St Columba’s Episcopal Church, Pentecost Sunday


It’s hard to tell here, but the Episcopal church in Boothbay Harbor is brand new, and made in a very clean and updated “shingle” style on the outside. On the inside it’s a clean, fresh, open plan space with a sanctuary that has a high wooden ceiling supported by big, nautical-looking timbers along the sides. The people were really open and welcoming, too. I had a number of great conversations with people and did my best to wave the big alto flag. They didn’t have a choir, but I had introduced myself to the organized, Eleanor, who became my buddy for the day. She in turn introduced me to a number of people and got me all nametagged and signed in. They do a great job of welcoming solitary visitors at St Columba, they’re a great and highly motivated group of people, and they’ve formed a discernment committeed and are looking for permanent clergy. They hope to have someone in place by Easter 2009. Living in Maine isn’t for wimps, but these folks aren’t all wizened and crabbed up by life in a small, seasonal resort town; they’re a dynamic bunch of people.

Hope some clergy person in the future sees this and thinks “Huh, this looks like a good bunch.”

They have a church bell with a sally rope, they have a short aisle with chair seating and portable kneelers, but the altar is on a raised dais (although it’s a movable, hand-made piece, very beautiful). They do a nice clear liturgy, straight out of the Book of Common Prayer, but with thoughtful inclusions; for Pentecost today they did the Maasai Creed rather than have a bunch of people do the reading in lots of languages:

We believe in the one High God, who out of love created the beautiful world and everything good in it. He created Man and wanted Man to be happy in the world. God loves the world and every nation and tribe on the Earth. We have known this High God in darkness, and now we know Him in the light. God promised in the book of His word, the Bible, that He would save the world and all the nations and tribes.

We believe that God made good His promise by sending His Son, Jesus Christ, a man in the flesh, a Jew by tribe, born poor in a little village, who left His home and was always on safari doing good, curing people by the power of God, teaching about God and man, showing the meaning of religion is love. He was rejected by his people, tortured and nailed hands and feet to a cross, and died. He lay buried in the grave, but the hyenas did not touch him, and on the third day, He rose from the grave. He ascended to the skies. He is the Lord.

We believe that all our sins are forgiven through Him. All who have faith in Him must be sorry for their sins, be baptised in the Holy Spirit of God, live the rules of love and share the bread together in love, to announce the Good News to others until Jesus comes again. We are waiting for Him. He is alive. He lives. This we believe. Amen.

As it was Mother’s Day, there were special prayers and thanksgivings; I thought of my own mom now departed and David’s mom still kicking, and was glad I didn’t skip church just because we’re on vacation. I belted out my alto notes on the hymns and visited with a fellow alto who noted it was nice to have someone else to sing with.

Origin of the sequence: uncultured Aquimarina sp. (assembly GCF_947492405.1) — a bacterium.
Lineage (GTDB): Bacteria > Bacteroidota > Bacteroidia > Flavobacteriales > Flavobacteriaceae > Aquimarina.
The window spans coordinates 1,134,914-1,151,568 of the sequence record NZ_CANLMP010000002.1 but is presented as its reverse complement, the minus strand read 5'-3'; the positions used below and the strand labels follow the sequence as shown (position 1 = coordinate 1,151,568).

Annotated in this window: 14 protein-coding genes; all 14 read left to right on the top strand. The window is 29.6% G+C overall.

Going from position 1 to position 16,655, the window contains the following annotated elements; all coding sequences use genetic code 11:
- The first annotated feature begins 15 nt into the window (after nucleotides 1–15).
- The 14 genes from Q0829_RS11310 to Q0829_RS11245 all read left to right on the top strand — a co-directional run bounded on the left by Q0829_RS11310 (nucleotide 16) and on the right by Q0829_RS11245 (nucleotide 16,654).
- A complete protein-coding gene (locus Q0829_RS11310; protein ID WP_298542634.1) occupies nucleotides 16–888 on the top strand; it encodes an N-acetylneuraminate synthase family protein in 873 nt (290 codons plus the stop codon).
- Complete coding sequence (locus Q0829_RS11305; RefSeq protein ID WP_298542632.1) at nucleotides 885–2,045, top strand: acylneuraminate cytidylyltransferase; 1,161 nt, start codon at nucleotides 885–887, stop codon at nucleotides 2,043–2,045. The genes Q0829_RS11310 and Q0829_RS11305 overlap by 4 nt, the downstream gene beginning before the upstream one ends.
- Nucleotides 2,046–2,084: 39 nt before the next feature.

I liked St Columba’s a lot and hope to return someday on a future trip. They don’t have a web page and boy, do they need one! But their diocesan page gives the gist. However, they do have an early service in the summer at 8AM that’s new this year – no music, so you’re on your way a bit earlier and quicker.

As it happens, I walked there – they were about 3/4 of a mile or so from our hotel, so after coffee and a roll at the little bakery with David, I decided to stump off and walk it, rather than take the car. It was a bit of a haul as I’m out of shape, but I’m glad I walked as I had plenty of time to think, enjoy the glorious spring sunshine, and look at the old houses and the yards bright with forsythia and tulips.

In the photo, you can see all the pine trees that surround the church on two sides; as I approached along the road, I was greeted cheerfully by a man walking amongst the trees. Turns out he was the “outside greeter,” and he evidently took his job seriously. The “inside greeter” set me up with bulletin and such.

One lady wore an extraordinary crimson hat trimmed with crimson feathers; she laughed as she told me Pentecost was the only day she could wear it. Lots of others were wearing bright red jackets, and there were red balloons everywhere, including one escapee that broke free the bonds of Earth (or at least its ribbon became detached from one of the seats) and floated up into the rafterless upper reaches of the boat-shaped nave. The interim priest (kind of a semi-permanent one named Suzanne) noted in her sermon that it had exceeded expectations and compared it to Eldad and/or Medad. Had to look it up to figure out the context as I was woolgathering during the Old Testament reading.

After staying for delicious snacks and wonderful coffee – served from pump pots with real half-and-half, I walked back to the hotel. No speaking in foreign languages, no tongues of fire overhead, but felt plenty moved by the experience.

Although I could use some healing for my feet, they’re kind of achy these days…. 😉

Via: Flickr Title: St Columba By: GinnyRED57
Originally uploaded: 11 May ’08, 10.24am CDT PST

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